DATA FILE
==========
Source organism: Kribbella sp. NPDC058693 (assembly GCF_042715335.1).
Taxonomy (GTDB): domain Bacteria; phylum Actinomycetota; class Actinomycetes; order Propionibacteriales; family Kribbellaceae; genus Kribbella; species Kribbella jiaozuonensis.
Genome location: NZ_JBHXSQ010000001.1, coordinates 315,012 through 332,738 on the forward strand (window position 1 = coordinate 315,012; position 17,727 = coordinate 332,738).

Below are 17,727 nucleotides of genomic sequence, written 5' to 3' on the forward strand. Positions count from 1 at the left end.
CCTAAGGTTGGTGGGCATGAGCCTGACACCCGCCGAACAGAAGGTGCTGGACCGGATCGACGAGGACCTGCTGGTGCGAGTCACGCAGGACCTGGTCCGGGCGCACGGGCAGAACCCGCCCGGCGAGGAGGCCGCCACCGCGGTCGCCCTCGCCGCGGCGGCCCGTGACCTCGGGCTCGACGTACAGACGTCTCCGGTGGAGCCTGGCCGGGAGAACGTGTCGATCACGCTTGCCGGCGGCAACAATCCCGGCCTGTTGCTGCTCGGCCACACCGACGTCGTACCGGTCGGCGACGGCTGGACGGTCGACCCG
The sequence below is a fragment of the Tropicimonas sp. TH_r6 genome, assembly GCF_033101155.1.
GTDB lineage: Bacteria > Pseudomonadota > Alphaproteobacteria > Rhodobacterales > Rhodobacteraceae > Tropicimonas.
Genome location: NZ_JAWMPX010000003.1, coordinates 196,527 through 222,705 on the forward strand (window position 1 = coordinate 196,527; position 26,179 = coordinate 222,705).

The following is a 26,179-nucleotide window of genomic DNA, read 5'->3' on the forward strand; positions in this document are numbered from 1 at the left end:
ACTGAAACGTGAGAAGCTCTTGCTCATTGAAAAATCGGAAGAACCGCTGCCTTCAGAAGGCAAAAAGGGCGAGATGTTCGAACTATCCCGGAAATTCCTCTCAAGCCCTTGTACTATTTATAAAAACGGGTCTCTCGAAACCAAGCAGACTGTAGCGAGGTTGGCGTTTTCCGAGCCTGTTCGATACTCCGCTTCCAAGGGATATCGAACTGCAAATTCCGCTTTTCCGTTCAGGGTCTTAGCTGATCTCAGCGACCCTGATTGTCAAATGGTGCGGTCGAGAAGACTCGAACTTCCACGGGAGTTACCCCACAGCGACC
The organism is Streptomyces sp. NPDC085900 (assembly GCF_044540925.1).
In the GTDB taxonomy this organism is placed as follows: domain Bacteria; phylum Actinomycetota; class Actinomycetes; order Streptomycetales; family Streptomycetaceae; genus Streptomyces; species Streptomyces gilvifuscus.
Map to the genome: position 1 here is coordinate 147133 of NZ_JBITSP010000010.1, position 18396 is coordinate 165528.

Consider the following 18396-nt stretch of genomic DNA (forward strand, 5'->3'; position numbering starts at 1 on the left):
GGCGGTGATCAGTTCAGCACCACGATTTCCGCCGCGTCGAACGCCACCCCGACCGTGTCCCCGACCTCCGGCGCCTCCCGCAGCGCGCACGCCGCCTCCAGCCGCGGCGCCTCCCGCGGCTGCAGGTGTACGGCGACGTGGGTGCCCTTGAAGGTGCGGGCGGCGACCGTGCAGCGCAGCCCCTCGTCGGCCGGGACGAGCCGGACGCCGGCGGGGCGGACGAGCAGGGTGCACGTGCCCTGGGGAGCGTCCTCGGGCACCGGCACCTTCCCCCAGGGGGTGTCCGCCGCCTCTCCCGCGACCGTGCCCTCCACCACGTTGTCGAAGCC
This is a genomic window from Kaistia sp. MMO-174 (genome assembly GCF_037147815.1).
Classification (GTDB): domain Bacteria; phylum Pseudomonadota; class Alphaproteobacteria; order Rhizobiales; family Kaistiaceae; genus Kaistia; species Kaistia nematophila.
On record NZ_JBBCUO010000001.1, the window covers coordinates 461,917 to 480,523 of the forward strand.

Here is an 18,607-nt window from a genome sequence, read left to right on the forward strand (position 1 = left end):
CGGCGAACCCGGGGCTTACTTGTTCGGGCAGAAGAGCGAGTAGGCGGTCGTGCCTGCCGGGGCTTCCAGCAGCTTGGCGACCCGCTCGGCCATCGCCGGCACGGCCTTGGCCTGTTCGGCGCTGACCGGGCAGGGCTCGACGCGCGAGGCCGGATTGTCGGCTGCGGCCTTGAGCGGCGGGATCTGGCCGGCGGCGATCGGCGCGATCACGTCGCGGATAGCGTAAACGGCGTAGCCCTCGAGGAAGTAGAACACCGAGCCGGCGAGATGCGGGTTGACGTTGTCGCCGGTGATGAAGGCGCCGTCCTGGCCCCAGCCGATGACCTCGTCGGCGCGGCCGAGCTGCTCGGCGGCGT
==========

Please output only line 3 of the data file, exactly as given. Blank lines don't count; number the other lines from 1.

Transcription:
Genome location: NZ_JBHXSQ010000001.1, coordinates 315,012 through 332,738 on the forward strand (window position 1 = coordinate 315,012; position 17,727 = coordinate 332,738).